LONDON — Independent TV network Iran International is moving its operations from the UK to the US because of threats against its London-based journalists.
The Persian-language TV channel said that the decision was due to a “significant escalation in state-backed threats from Iran”.
“Threats had grown to the point that it was felt it was no longer possible to protect the channel’s staff,” it said. The station will continue to operate from its offices in Washington DC.
In November, two British-Iranian journalists from the channel were warned by police of a possible risk to their lives. An armed police presence was stationed near the channel’s studios in Chiswick, west London, and concrete barriers were placed outside the building.
London’s Metropolitan Police said 15 plots had been foiled since the start of 2022 to either kidnap or kill UK-based individuals perceived as enemies of the Iranian regime.
“I cannot believe it has come to this,” said the network’s general manager, Mahmood Enayat. “A foreign state has caused such a significant threat to the British public on British soil that we have to move,” he said.
“Let’s be clear, this is not just a threat to our TV station, but the British public at large.”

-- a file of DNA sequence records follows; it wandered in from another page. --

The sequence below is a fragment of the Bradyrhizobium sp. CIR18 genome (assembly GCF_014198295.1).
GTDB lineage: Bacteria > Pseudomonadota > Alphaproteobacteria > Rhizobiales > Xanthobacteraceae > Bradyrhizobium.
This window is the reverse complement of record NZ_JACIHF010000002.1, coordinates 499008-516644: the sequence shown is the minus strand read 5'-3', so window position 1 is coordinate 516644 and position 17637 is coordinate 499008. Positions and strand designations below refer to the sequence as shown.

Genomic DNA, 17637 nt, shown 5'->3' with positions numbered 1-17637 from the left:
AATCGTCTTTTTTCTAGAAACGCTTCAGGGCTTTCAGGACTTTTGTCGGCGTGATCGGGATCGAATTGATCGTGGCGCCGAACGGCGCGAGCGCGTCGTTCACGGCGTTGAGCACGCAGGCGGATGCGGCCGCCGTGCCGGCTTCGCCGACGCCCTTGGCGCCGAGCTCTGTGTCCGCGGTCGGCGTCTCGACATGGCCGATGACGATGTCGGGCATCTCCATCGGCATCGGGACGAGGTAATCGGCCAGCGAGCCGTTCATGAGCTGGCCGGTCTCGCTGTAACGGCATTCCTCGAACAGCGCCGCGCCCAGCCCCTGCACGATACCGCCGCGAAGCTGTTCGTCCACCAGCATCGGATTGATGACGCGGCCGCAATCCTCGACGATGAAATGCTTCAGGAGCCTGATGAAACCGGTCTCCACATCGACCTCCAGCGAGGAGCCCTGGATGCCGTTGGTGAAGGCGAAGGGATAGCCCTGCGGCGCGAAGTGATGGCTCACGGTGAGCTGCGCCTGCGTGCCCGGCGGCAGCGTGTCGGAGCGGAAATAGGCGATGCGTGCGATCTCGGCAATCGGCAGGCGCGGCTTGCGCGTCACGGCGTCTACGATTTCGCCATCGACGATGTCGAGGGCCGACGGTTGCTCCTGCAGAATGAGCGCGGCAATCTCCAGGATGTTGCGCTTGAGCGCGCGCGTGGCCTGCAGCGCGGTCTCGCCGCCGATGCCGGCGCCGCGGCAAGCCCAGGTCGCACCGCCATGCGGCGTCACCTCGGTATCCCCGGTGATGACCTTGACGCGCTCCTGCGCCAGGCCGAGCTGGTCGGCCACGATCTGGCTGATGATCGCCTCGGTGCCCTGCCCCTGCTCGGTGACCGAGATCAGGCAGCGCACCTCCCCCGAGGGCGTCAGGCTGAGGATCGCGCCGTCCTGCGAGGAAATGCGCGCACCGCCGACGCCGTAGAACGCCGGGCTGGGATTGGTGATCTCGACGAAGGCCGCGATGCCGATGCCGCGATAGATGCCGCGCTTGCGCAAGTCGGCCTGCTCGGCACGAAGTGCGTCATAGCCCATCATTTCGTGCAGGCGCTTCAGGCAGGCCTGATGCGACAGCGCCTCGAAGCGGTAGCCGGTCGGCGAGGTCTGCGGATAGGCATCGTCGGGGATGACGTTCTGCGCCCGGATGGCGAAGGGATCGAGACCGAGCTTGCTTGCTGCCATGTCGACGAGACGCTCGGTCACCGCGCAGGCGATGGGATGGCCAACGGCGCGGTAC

Iran International has been one of the most prominent providers of news on the recent wave of anti-government protests in Iran.
Protests swept across the country in September following the death in custody of Mahsa Amini, a 22-year-old woman who was detained by morality police for allegedly not wearing her hijab properly.
In October, the Iranian government announced sanctions against Iran International and BBC News Persian, accusing them of “incitement of riots” and “support of terrorism” over their coverage of the anti-government protests that have engulfed the country over the past two months.
The two UK-based channels are already banned from Iran, but a press freedom watchdog says they are among the main sources of news and information in a country where independent media and journalists are constantly persecuted. BBC